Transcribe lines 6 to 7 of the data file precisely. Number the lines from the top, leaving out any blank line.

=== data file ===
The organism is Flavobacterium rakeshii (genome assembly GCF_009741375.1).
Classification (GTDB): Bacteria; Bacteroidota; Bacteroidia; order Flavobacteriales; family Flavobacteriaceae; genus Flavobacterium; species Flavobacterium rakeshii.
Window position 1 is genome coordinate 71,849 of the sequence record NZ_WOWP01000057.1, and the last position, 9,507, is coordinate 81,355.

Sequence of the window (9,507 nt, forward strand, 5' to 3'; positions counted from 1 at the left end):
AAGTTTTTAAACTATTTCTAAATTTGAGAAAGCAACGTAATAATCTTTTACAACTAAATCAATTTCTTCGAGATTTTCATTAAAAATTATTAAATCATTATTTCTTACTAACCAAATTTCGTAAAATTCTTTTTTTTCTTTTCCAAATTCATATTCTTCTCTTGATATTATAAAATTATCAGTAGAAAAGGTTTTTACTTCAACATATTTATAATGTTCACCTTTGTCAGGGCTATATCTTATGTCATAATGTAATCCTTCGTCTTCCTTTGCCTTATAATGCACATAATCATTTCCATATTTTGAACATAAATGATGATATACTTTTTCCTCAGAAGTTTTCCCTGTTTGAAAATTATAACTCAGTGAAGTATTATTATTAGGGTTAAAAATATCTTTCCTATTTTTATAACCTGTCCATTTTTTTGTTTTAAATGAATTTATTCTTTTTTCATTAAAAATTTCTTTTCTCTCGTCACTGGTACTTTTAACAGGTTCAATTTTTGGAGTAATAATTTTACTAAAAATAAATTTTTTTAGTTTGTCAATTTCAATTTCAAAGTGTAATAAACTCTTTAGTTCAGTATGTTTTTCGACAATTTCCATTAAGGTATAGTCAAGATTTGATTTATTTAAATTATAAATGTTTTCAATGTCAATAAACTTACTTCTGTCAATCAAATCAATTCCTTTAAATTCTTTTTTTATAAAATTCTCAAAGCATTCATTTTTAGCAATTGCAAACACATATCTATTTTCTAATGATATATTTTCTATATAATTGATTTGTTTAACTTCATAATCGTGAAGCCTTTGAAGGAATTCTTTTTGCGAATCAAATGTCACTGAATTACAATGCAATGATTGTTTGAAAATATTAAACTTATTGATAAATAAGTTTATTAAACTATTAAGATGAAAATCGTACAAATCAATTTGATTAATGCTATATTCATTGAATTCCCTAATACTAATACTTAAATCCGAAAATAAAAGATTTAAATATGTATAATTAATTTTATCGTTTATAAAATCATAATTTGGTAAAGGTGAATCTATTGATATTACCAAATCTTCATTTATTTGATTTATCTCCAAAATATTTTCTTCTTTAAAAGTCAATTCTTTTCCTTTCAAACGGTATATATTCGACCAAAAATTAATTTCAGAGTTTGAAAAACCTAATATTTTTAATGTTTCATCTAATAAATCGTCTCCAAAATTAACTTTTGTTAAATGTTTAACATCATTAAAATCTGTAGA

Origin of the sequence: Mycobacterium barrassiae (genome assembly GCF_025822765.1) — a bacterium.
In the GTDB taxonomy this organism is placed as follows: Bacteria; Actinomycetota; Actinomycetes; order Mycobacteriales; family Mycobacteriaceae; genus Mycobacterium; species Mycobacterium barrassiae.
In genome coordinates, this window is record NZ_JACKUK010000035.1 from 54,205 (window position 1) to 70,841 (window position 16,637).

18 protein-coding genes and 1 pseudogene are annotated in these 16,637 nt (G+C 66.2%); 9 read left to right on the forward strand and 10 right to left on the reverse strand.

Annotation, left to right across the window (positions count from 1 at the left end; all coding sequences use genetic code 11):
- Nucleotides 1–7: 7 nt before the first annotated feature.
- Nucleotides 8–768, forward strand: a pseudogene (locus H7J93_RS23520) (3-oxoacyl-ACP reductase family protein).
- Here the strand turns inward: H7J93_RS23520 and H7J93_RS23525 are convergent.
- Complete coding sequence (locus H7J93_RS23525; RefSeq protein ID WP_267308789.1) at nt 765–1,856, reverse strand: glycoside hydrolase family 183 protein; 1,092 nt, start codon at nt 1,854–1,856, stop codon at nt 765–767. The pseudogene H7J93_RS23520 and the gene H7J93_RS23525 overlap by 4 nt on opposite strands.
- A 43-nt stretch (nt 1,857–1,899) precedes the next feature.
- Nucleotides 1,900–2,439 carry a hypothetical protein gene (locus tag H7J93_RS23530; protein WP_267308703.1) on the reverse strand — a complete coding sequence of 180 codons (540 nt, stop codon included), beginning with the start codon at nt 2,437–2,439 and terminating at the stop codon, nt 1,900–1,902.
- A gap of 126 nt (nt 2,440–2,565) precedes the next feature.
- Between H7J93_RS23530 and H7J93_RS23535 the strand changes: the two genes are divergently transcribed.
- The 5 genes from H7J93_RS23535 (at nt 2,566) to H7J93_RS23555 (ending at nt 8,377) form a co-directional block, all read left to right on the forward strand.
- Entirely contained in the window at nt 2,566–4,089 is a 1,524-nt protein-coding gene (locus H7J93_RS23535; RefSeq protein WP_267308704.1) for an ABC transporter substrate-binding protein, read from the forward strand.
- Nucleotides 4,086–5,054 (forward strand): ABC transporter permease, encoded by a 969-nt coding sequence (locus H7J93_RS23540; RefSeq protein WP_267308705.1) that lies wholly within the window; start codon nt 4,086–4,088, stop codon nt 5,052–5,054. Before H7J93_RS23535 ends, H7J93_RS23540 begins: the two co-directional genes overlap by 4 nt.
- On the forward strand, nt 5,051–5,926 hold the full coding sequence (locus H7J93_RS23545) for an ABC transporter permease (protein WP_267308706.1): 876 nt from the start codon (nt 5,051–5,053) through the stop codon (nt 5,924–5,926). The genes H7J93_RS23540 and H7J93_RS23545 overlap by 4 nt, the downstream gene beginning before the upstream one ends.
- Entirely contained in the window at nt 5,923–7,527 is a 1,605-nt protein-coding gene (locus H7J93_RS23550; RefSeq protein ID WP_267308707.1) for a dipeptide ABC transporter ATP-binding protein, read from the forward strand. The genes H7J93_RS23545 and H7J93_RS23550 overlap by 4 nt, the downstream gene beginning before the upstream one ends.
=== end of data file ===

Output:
Origin of the sequence: Mycobacterium barrassiae (genome assembly GCF_025822765.1) — a bacterium.
In the GTDB taxonomy this organism is placed as follows: Bacteria; Actinomycetota; Actinomycetes; order Mycobacteriales; family Mycobacteriaceae; genus Mycobacterium; species Mycobacterium barrassiae.